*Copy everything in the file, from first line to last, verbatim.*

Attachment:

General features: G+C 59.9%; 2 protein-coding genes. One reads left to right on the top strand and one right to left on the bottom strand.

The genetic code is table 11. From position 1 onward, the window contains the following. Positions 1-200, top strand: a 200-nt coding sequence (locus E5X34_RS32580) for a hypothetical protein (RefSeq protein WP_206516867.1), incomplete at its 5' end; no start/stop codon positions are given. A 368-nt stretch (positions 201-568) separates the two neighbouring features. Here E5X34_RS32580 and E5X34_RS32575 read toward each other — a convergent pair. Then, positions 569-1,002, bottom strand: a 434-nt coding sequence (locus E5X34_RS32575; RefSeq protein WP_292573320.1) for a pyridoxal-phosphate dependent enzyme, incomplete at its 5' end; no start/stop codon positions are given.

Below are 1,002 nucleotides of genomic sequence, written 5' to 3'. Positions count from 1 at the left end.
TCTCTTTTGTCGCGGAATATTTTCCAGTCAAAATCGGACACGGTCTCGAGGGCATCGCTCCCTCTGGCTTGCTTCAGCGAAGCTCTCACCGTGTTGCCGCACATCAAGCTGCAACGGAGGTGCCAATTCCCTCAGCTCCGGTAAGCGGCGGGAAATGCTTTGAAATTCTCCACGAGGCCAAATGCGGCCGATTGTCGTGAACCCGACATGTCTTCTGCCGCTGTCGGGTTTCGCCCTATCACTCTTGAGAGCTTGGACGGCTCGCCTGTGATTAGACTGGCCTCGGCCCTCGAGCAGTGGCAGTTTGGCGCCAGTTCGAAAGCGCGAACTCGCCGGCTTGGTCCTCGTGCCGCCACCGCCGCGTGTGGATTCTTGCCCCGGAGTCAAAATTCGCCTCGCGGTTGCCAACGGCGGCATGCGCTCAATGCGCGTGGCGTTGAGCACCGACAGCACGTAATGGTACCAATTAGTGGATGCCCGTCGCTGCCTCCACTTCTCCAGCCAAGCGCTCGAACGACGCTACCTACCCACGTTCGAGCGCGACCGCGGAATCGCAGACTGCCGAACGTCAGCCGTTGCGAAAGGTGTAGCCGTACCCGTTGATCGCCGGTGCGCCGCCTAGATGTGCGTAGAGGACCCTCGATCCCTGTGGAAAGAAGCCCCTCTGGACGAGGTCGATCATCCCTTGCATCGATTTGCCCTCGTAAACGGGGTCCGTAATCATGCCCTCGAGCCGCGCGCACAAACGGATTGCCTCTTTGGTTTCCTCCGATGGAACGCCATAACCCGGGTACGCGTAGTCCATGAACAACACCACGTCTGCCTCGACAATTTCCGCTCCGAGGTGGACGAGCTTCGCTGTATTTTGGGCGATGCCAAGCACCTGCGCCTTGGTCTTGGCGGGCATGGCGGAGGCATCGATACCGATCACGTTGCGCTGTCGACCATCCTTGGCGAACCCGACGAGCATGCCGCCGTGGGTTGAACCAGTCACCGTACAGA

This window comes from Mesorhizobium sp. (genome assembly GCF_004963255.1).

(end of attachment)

General features: G+C 59.9%; 2 protein-coding genes. One reads left to right on the top strand and one right to left on the bottom strand.

The genetic code is table 11. From position 1 onward, the window contains the following. Positions 1-200, top strand: a 200-nt coding sequence (locus E5X34_RS32580) for a hypothetical protein (RefSeq protein WP_206516867.1), incomplete at its 5' end; no start/stop codon positions are given. A 368-nt stretch (positions 201-568) separates the two neighbouring features. Here E5X34_RS32580 and E5X34_RS32575 read toward each other — a convergent pair. Then, positions 569-1,002, bottom strand: a 434-nt coding sequence (locus E5X34_RS32575; RefSeq protein WP_292573320.1) for a pyridoxal-phosphate dependent enzyme, incomplete at its 5' end; no start/stop codon positions are given.

Below are 1,002 nucleotides of genomic sequence, written 5' to 3'. Positions count from 1 at the left end.
TCTCTTTTGTCGCGGAATATTTTCCAGTCAAAATCGGACACGGTCTCGAGGGCATCGCTCCCTCTGGCTTGCTTCAGCGAAGCTCTCACCGTGTTGCCGCACATCAAGCTGCAACGGAGGTGCCAATTCCCTCAGCTCCGGTAAGCGGCGGGAAATGCTTTGAAATTCTCCACGAGGCCAAATGCGGCCGATTGTCGTGAACCCGACATGTCTTCTGCCGCTGTCGGGTTTCGCCCTATCACTCTTGAGAGCTTGGACGGCTCGCCTGTGATTAGACTGGCCTCGGCCCTCGAGCAGTGGCAGTTTGGCGCCAGTTCGAAAGCGCGAACTCGCCGGCTTGGTCCTCGTGCCGCCACCGCCGCGTGTGGATTCTTGCCCCGGAGTCAAAATTCGCCTCGCGGTTGCCAACGGCGGCATGCGCTCAATGCGCGTGGCGTTGAGCACCGACAGCACGTAATGGTACCAATTAGTGGATGCCCGTCGCTGCCTCCACTTCTCCAGCCAAGCGCTCGAACGACGCTACCTACCCACGTTCGAGCGCGACCGCGGAATCGCAGACTGCCGAACGTCAGCCGTTGCGAAAGGTGTAGCCGTACCCGTTGATCGCCGGTGCGCCGCCTAGATGTGCGTAGAGGACCCTCGATCCCTGTGGAAAGAAGCCCCTCTGGACGAGGTCGATCATCCCTTGCATCGATTTGCCCTCGTAAACGGGGTCCGTAATCATGCCCTCGAGCCGCGCGCACAAACGGATTGCCTCTTTGGTTTCCTCCGATGGAACGCCATAACCCGGGTACGCGTAGTCCATGAACAACACCACGTCTGCCTCGACAATTTCCGCTCCGAGGTGGACGAGCTTCGCTGTATTTTGGGCGATGCCAAGCACCTGCGCCTTGGTCTTGGCGGGCATGGCGGAGGCATCGATACCGATCACGTTGCGCTGTCGACCATCCTTGGCGAACCCGACGAGCATGCCGCCGTGGGTTGAACCAGTCACCGTACAGA

This window comes from Mesorhizobium sp. (genome assembly GCF_004963255.1).